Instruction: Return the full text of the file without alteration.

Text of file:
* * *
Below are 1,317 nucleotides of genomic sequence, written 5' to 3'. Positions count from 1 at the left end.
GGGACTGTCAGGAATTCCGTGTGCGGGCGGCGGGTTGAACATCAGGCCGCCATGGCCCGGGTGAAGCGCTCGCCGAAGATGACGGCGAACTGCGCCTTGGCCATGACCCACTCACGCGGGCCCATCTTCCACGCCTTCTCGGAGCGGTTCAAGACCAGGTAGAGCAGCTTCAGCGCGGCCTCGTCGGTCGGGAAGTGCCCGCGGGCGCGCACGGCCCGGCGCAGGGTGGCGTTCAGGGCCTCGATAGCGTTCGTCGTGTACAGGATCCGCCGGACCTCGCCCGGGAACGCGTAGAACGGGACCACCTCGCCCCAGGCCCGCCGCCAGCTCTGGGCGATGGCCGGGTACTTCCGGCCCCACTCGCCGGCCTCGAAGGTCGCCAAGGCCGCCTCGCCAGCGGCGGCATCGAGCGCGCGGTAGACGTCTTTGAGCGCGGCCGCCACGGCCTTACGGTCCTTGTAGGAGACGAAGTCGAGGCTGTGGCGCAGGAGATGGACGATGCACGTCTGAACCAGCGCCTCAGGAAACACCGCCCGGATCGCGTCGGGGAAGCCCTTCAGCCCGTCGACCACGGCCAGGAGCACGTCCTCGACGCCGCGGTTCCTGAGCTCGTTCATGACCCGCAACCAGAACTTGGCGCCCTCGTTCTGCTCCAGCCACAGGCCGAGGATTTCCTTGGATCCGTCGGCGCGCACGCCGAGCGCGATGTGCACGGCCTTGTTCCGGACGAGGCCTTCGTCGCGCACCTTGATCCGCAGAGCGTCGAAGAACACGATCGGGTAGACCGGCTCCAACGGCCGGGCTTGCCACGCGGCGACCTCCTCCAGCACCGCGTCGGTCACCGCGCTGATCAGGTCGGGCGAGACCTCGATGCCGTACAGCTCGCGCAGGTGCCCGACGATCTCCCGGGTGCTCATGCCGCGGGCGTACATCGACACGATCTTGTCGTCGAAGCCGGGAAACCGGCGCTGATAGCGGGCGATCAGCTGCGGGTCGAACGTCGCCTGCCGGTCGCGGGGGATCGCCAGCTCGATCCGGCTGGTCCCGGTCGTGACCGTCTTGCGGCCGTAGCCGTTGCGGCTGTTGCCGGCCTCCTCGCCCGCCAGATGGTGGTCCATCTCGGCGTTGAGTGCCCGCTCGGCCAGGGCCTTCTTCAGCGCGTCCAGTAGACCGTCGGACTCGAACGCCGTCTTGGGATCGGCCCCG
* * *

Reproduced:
Below are 1,317 nucleotides of genomic sequence, written 5' to 3'. Positions count from 1 at the left end.
GGGACTGTCAGGAATTCCGTGTGCGGGCGGCGGGTTGAACATCAGGCCGCCATGGCCCGGGTGAAGCGCTCGCCGAAGATGACGGCGAACTGCGCCTTGGCCATGACCCACTCACGCGGGCCCATCTTCCACGCCTTCTCGGAGCGGTTCAAGACCAGGTAGAGCAGCTTCAGCGCGGCCTCGTCGGTCGGGAAGTGCCCGCGGGCGCGCACGGCCCGGCGCAGGGTGGCGTTCAGGGCCTCGATAGCGTTCGTCGTGTACAGGATCCGCCGGACCTCGCCCGGGAACGCGTAGAACGGGACCACCTCGCCCCAGGCCCGCCGCCAGCTCTGGGCGATGGCCGGGTACTTCCGGCCCCACTCGCCGGCCTCGAAGGTCGCCAAGGCCGCCTCGCCAGCGGCGGCATCGAGCGCGCGGTAGACGTCTTTGAGCGCGGCCGCCACGGCCTTACGGTCCTTGTAGGAGACGAAGTCGAGGCTGTGGCGCAGGAGATGGACGATGCACGTCTGAACCAGCGCCTCAGGAAACACCGCCCGGATCGCGTCGGGGAAGCCCTTCAGCCCGTCGACCACGGCCAGGAGCACGTCCTCGACGCCGCGGTTCCTGAGCTCGTTCATGACCCGCAACCAGAACTTGGCGCCCTCGTTCTGCTCCAGCCACAGGCCGAGGATTTCCTTGGATCCGTCGGCGCGCACGCCGAGCGCGATGTGCACGGCCTTGTTCCGGACGAGGCCTTCGTCGCGCACCTTGATCCGCAGAGCGTCGAAGAACACGATCGGGTAGACCGGCTCCAACGGCCGGGCTTGCCACGCGGCGACCTCCTCCAGCACCGCGTCGGTCACCGCGCTGATCAGGTCGGGCGAGACCTCGATGCCGTACAGCTCGCGCAGGTGCCCGACGATCTCCCGGGTGCTCATGCCGCGGGCGTACATCGACACGATCTTGTCGTCGAAGCCGGGAAACCGGCGCTGATAGCGGGCGATCAGCTGCGGGTCGAACGTCGCCTGCCGGTCGCGGGGGATCGCCAGCTCGATCCGGCTGGTCCCGGTCGTGACCGTCTTGCGGCCGTAGCCGTTGCGGCTGTTGCCGGCCTCCTCGCCCGCCAGATGGTGGTCCATCTCGGCGTTGAGTGCCCGCTCGGCCAGGGCCTTCTTCAGCGCGTCCAGTAGACCGTCGGACTCGAACGCCGTCTTGGGATCGGCCCCG